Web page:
Clearwire disclosed in a securities filing on Friday that it had received an offer from an unnamed company for use of its spectrum. According to The Wall Street Journal, Verizon is behind the proposed deal and has offered $1.5 billion to lease Clearwire’s spectrum. Verizon is said to be interested in Clearwire spectrum in big markets to help it bolster its 4G LTE service. The carrier is expected to face a few obstacles, however. Wireless rival Sprint has a controlling stake in Clearwire and recently proposed a takeover of the company, while at the same time Sprint is in the middle of dealing with its own merger offers from Japanese carrier SoftBank and from Dish Network. Clearwire, Sprint and Verizon, nevertheless, will come together to evaluate the offer and discuss it in further detail.
A top Clearwire (CLWR) shareholder is waging a proxy war in an effort to stop Sprint’s proposed takeover of the troubled wireless provider, AllThingsD reported. Sprint (S) is looking to acquire Clearwire for $2.97 per share, however Crest Financial, Clearwire’s largest minority shareholder, believes the offer undervalues the company and its spectrum. The Houston-based investment company hired a proxy solicitation firm last month to help it fight the deal, and also sued Clearwire and its board for breaching their fiduciary duties. More →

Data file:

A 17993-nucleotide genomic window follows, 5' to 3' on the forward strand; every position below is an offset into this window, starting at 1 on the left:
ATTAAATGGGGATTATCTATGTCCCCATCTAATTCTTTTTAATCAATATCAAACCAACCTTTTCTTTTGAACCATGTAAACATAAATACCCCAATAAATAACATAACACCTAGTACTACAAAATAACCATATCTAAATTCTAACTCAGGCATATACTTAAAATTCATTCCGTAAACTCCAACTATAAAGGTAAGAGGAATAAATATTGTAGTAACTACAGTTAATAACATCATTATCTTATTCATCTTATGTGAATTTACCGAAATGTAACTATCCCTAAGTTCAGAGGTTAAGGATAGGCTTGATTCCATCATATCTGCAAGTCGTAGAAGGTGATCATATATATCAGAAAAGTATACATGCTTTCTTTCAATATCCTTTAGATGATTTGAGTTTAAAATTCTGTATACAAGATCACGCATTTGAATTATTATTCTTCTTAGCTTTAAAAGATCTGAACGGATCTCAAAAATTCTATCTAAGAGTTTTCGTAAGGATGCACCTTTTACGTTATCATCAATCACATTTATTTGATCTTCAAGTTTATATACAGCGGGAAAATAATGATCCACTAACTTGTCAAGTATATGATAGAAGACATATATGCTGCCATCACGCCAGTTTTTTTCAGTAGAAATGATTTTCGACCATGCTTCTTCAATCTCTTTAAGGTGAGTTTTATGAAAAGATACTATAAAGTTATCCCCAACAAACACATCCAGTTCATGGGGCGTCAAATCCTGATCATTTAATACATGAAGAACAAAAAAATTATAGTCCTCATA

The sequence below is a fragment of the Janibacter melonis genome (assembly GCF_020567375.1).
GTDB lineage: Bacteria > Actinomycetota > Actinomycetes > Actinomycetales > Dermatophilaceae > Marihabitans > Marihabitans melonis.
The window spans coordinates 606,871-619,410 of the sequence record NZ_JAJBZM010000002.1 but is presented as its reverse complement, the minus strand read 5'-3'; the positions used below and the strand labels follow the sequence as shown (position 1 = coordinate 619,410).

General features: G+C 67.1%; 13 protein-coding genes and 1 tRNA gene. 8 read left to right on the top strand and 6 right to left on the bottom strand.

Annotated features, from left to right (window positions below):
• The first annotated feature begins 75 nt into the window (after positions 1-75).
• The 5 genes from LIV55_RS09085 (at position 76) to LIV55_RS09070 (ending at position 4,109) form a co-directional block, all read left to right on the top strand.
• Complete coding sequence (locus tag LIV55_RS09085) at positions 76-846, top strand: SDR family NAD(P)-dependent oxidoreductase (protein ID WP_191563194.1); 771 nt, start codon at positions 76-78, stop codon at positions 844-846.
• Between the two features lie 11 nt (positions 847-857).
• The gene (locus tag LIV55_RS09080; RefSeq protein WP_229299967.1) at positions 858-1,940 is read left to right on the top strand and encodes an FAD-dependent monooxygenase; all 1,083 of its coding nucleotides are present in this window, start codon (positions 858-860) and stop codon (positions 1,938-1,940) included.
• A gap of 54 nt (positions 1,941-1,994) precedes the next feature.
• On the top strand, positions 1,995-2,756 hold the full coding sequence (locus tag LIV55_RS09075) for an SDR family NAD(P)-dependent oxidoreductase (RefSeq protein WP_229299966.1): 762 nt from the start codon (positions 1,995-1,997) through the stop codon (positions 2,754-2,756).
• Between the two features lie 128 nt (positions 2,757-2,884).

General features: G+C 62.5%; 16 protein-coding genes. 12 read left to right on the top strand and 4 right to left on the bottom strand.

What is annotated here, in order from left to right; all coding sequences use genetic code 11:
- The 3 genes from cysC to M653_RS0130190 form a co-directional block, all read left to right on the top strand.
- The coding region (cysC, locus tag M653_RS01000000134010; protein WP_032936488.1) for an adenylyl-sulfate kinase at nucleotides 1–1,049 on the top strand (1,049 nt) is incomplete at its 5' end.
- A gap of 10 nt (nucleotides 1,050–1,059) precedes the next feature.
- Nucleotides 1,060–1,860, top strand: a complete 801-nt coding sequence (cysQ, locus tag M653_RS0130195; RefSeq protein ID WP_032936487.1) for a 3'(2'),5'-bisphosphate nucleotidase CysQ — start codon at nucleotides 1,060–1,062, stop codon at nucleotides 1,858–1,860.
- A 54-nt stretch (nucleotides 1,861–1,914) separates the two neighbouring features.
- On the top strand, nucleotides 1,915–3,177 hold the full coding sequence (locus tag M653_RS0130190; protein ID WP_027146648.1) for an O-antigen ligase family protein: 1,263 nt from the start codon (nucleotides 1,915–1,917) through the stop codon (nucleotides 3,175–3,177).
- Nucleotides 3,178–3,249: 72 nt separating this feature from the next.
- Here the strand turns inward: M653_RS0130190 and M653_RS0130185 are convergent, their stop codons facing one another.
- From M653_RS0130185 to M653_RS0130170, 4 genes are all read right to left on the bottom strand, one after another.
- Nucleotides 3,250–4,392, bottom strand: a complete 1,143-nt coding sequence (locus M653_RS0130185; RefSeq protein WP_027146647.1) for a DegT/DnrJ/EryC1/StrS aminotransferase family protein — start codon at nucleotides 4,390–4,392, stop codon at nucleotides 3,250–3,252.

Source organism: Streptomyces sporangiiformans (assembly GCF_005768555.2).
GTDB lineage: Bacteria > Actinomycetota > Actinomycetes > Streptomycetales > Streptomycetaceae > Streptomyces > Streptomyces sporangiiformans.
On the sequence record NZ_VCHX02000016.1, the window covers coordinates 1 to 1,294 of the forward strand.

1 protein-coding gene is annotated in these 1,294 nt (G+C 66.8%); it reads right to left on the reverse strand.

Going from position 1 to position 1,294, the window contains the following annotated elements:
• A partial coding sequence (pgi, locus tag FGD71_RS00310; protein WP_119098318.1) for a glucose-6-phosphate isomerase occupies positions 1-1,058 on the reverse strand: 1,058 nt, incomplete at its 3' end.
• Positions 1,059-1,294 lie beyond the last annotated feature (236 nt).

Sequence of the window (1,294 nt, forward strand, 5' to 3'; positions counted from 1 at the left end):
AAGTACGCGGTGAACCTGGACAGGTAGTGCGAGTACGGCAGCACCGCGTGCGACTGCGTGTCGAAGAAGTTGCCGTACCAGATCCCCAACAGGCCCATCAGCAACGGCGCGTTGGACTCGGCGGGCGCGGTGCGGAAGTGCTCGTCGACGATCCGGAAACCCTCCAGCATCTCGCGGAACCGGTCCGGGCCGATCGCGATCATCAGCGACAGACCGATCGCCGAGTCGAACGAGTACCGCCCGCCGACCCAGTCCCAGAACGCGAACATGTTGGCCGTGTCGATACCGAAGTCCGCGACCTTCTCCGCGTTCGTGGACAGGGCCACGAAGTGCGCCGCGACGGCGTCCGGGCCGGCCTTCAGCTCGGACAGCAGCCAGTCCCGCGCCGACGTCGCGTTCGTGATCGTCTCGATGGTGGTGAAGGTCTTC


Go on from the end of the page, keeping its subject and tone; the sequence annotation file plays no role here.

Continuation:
Although Sprint (S) CEO Dan Hesse has in the past fought against consolidation of spectrum holdings in the wireless industry, he’s not nearly as concerned when it’s his own company doing the consolidating. As Quartz points out, Sprint is now poised to dominate mobile data spectrum holdings in the United States with its plan to fully acquire wireless broadband wholesaler Clearwire (CLWR). More →